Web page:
This was originally published in November 10, 2007 Armenian Reporter.
by Emil Sanamyan
Acknowledges Kocharian’s offer on relations
WASHINGTON – Kurdish protestors and tight security accompanied Turkish Prime Minister Recep Tayyip Erdoğan as he visited here earlier this week to secure U.S. support against Kurdish rebels. He also used the opportunity to deny the Armenian Genocide again and indicated no plans to improve relations with Armenia.
No change in Turkey’s Armenia policy
Speaking at the National Press Club on November 7, Mr. Erdoğan again denied the Genocide and claimed that Turkey wants “to reach a common understanding of this painful period in our history, but I still today have not received a response to my letter of 2005” on establishing a commission of historians. “Since we have not received a response, there is nothing I can say further on the subject.”
But just hours later at the Center for Strategic and International Studies (CSIS), the Turkish prime minister was reminded by Arman Israelian of the Armenian Embassy in Washington that Armenia’s President Robert Kocharian had in fact responded to the letter and offered to establish relations without preconditions along the lines of Armenia’s long-standing policy.
Two and a half years after that exchange, Mr. Erdoğan acknowledged the response, adding “but that was not the answer I was looking for.” He went on to insist that Turkey would not establish relations with Armenia or open the border unless Armenia agrees to what amounts to questioning the facts of the Armenian Genocide.
Turkey’s President Abdullah Gül, during a November 7 visit to Azerbaijan similarly said that “as long as Armenia initiates decisions on events in the Ottoman Empire in parliaments around the world, it should not expect normalization of relations with Turkey,” the Itar- Tass news agency reported.
Erdoğan upbeat on U.S. position on Kurds
Following talks with PresidentGeorge W. Bush, Mr. Erdoğan told Turkish press that “we got what we came for,” the Jamestown Foundation reported the next day, implying that the U.S. would not object to Turkish attacks against Kurdish rebels inside Iraq. Mr. Bush reportedly promised to provide Turkey with “good, sound intelligence delivered on a real-time basis, using modern technology” to deal with Kurdish rebels.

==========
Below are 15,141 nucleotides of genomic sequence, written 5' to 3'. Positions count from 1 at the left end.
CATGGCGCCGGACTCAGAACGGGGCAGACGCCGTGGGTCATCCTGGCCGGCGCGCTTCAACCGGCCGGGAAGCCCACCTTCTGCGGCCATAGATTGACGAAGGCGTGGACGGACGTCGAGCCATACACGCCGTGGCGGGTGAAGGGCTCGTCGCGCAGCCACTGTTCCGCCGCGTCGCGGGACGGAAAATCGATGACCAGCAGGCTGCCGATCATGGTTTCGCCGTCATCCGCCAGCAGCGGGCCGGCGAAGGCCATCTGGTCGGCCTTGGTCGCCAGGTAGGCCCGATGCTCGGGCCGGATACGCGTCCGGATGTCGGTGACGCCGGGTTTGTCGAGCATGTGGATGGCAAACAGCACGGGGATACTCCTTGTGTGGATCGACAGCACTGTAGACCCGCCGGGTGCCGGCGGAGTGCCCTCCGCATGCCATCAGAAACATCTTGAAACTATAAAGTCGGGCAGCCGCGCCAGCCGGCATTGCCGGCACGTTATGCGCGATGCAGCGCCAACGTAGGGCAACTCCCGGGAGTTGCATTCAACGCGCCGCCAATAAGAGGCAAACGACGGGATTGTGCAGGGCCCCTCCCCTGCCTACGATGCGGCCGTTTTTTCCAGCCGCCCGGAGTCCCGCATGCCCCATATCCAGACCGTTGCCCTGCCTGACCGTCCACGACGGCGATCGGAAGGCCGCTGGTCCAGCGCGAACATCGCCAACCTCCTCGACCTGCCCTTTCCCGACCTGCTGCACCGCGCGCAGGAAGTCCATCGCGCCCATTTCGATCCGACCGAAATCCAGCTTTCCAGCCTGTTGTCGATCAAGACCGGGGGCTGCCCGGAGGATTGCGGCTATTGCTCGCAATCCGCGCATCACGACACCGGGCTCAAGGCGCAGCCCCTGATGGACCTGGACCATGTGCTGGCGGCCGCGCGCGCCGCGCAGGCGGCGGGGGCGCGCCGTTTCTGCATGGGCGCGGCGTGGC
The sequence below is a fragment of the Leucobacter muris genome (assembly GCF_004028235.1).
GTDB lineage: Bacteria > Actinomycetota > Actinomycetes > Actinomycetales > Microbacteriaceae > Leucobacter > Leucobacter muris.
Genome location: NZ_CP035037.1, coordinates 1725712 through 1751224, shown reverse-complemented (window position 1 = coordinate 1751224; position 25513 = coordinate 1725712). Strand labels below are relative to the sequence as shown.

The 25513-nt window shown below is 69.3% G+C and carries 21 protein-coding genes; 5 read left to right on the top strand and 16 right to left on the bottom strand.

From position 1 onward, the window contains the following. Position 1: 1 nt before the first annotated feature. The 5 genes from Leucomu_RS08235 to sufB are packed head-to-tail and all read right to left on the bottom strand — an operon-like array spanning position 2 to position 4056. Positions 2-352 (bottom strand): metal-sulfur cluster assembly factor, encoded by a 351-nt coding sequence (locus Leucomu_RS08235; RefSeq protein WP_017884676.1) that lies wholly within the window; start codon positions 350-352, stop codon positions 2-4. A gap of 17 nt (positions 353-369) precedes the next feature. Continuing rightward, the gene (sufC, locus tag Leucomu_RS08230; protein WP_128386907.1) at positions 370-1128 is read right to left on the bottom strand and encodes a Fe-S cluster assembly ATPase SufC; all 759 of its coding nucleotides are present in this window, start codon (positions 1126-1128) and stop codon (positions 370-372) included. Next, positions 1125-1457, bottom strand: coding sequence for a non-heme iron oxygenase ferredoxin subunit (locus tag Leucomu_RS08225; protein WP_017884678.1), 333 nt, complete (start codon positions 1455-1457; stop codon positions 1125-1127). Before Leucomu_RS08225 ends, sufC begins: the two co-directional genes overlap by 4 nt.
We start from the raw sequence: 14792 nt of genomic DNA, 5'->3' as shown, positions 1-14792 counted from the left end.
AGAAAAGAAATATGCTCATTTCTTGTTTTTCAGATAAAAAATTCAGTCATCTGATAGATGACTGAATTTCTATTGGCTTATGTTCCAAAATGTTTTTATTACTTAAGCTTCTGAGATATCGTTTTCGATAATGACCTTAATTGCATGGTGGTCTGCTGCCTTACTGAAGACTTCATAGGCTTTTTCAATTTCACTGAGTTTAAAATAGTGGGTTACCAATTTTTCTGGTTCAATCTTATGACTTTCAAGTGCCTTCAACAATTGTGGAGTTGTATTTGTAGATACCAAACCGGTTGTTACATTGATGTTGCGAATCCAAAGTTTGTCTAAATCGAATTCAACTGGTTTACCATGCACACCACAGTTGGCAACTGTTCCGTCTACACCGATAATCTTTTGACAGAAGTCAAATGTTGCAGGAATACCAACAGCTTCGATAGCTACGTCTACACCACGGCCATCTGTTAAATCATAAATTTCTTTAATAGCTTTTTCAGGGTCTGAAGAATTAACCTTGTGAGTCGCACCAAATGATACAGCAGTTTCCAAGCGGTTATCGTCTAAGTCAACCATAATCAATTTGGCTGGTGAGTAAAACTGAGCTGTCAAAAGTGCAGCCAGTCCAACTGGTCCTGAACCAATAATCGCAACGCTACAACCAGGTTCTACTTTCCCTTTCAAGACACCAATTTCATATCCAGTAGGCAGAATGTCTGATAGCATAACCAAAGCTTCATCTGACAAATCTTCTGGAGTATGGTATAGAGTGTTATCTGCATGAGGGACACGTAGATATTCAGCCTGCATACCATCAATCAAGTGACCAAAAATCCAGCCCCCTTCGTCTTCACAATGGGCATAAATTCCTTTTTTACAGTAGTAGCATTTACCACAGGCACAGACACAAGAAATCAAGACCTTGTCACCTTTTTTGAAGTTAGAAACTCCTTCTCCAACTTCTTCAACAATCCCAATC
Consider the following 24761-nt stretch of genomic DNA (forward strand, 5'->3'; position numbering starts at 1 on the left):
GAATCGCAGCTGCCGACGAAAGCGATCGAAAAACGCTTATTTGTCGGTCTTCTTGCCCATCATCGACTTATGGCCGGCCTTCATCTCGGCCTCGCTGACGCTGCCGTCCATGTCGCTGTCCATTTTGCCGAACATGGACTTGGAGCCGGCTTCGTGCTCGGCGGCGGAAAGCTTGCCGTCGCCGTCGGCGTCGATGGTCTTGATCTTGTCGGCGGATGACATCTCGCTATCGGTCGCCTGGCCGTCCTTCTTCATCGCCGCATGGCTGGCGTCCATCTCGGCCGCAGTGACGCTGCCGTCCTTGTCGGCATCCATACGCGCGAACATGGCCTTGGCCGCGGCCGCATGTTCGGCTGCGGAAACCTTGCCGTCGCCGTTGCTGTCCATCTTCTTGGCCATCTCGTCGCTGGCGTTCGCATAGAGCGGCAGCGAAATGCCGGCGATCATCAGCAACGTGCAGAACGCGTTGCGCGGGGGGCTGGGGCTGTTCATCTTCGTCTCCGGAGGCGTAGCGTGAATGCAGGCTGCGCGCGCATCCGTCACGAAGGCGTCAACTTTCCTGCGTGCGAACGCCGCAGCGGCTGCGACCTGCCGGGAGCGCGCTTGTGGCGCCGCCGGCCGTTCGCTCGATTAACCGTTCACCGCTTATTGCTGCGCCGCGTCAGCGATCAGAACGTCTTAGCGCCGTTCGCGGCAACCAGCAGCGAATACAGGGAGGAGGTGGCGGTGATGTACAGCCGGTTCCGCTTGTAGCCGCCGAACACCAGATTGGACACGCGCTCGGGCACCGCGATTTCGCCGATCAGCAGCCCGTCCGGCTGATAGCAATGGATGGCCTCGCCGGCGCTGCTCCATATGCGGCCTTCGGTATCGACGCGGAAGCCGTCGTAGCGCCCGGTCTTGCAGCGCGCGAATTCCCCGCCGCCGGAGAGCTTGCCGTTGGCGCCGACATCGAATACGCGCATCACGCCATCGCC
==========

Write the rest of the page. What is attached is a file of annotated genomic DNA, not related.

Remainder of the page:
“Nobody told us not to launch a military operation. They just told us we were right,” Mr. Erdoğan said as hundreds of protestors waved Kurdish flags and chanted “Turkey out of Kurdistan!” and “Stop Turkish Aggression!” just outside the White House.
Much of the Turkish press appeared to agree with Mr. Erdoğan’s assessment and claimed that Turkey would continue to stage small-scale aerial and ground operations inside Iraq aided by intelligence provided by the U.S., which has opposed a large-scale invasion.
Such an invasion has been all but ruled out for now, with former Turkish Armed Forces chief Gen. Hilmi Özkök arguing that it would serve no significant military purpose. But other generals suggested that a credible threat of invasion was necessary to win the cooperation of U.S.–backed Iraqi Kurds.
Passions inside Turkey have diminished somewhat as Kurdish rebels released eight Turkish soldiers its forces captured last week.
Nareg Seferian contributed research for this report.